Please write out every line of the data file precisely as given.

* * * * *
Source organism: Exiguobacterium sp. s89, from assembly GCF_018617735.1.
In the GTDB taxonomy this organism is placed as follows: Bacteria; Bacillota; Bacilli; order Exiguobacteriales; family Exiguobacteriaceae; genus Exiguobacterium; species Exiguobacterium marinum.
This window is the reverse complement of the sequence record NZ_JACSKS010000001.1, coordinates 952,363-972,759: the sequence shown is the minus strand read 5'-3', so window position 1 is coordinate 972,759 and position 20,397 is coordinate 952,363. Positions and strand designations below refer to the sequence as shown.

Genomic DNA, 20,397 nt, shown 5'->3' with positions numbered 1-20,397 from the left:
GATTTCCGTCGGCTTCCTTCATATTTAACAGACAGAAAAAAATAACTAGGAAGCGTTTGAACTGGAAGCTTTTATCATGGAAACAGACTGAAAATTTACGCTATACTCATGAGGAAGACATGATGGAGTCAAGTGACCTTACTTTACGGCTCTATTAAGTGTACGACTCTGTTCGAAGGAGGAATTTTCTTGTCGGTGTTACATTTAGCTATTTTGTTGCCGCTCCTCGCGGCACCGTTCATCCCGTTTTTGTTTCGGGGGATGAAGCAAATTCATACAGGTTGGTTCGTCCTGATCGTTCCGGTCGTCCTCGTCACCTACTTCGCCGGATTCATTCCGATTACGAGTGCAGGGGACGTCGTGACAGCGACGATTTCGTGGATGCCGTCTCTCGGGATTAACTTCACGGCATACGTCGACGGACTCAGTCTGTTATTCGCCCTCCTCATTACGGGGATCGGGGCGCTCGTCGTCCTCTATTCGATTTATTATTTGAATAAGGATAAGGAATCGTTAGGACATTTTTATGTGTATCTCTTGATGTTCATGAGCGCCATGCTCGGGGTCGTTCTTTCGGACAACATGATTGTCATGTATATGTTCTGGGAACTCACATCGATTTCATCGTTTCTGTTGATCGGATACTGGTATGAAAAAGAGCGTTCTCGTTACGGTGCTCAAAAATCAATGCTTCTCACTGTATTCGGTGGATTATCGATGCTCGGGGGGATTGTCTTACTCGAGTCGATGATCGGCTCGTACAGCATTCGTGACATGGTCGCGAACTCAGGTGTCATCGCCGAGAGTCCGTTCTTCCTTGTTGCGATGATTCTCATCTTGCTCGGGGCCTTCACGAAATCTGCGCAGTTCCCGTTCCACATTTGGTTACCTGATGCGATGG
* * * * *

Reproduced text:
Source organism: Exiguobacterium sp. s89, from assembly GCF_018617735.1.
In the GTDB taxonomy this organism is placed as follows: Bacteria; Bacillota; Bacilli; order Exiguobacteriales; family Exiguobacteriaceae; genus Exiguobacterium; species Exiguobacterium marinum.
This window is the reverse complement of the sequence record NZ_JACSKS010000001.1, coordinates 952,363-972,759: the sequence shown is the minus strand read 5'-3', so window position 1 is coordinate 972,759 and position 20,397 is coordinate 952,363. Positions and strand designations below refer to the sequence as shown.

Genomic DNA, 20,397 nt, shown 5'->3' with positions numbered 1-20,397 from the left:
GATTTCCGTCGGCTTCCTTCATATTTAACAGACAGAAAAAAATAACTAGGAAGCGTTTGAACTGGAAGCTTTTATCATGGAAACAGACTGAAAATTTACGCTATACTCATGAGGAAGACATGATGGAGTCAAGTGACCTTACTTTACGGCTCTATTAAGTGTACGACTCTGTTCGAAGGAGGAATTTTCTTGTCGGTGTTACATTTAGCTATTTTGTTGCCGCTCCTCGCGGCACCGTTCATCCCGTTTTTGTTTCGGGGGATGAAGCAAATTCATACAGGTTGGTTCGTCCTGATCGTTCCGGTCGTCCTCGTCACCTACTTCGCCGGATTCATTCCGATTACGAGTGCAGGGGACGTCGTGACAGCGACGATTTCGTGGATGCCGTCTCTCGGGATTAACTTCACGGCATACGTCGACGGACTCAGTCTGTTATTCGCCCTCCTCATTACGGGGATCGGGGCGCTCGTCGTCCTCTATTCGATTTATTATTTGAATAAGGATAAGGAATCGTTAGGACATTTTTATGTGTATCTCTTGATGTTCATGAGCGCCATGCTCGGGGTCGTTCTTTCGGACAACATGATTGTCATGTATATGTTCTGGGAACTCACATCGATTTCATCGTTTCTGTTGATCGGATACTGGTATGAAAAAGAGCGTTCTCGTTACGGTGCTCAAAAATCAATGCTTCTCACTGTATTCGGTGGATTATCGATGCTCGGGGGGATTGTCTTACTCGAGTCGATGATCGGCTCGTACAGCATTCGTGACATGGTCGCGAACTCAGGTGTCATCGCCGAGAGTCCGTTCTTCCTTGTTGCGATGATTCTCATCTTGCTCGGGGCCTTCACGAAATCTGCGCAGTTCCCGTTCCACATTTGGTTACCTGATGCGATGG